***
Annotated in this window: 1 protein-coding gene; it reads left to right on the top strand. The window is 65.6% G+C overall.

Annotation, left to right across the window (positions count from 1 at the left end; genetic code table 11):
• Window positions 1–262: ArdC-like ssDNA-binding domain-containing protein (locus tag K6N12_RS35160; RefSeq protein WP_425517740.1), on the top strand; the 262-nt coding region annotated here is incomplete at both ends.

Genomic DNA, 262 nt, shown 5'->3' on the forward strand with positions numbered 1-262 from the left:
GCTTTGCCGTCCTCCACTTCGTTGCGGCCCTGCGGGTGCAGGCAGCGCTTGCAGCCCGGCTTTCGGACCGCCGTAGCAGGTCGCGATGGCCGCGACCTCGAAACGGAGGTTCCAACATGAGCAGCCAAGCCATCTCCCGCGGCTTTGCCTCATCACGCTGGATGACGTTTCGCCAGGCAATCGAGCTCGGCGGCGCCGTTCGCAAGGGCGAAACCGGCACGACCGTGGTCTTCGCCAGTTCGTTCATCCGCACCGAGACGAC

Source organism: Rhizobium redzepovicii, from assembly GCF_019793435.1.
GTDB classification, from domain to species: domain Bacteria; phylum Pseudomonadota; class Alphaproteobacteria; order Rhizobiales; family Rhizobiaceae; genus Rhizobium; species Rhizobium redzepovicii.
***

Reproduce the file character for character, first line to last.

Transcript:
Annotated in this window: 1 protein-coding gene; it reads left to right on the top strand. The window is 65.6% G+C overall.

Annotation, left to right across the window (positions count from 1 at the left end; genetic code table 11):
• Window positions 1–262: ArdC-like ssDNA-binding domain-containing protein (locus tag K6N12_RS35160; RefSeq protein WP_425517740.1), on the top strand; the 262-nt coding region annotated here is incomplete at both ends.

Genomic DNA, 262 nt, shown 5'->3' on the forward strand with positions numbered 1-262 from the left:
GCTTTGCCGTCCTCCACTTCGTTGCGGCCCTGCGGGTGCAGGCAGCGCTTGCAGCCCGGCTTTCGGACCGCCGTAGCAGGTCGCGATGGCCGCGACCTCGAAACGGAGGTTCCAACATGAGCAGCCAAGCCATCTCCCGCGGCTTTGCCTCATCACGCTGGATGACGTTTCGCCAGGCAATCGAGCTCGGCGGCGCCGTTCGCAAGGGCGAAACCGGCACGACCGTGGTCTTCGCCAGTTCGTTCATCCGCACCGAGACGAC

Source organism: Rhizobium redzepovicii, from assembly GCF_019793435.1.
GTDB classification, from domain to species: domain Bacteria; phylum Pseudomonadota; class Alphaproteobacteria; order Rhizobiales; family Rhizobiaceae; genus Rhizobium; species Rhizobium redzepovicii.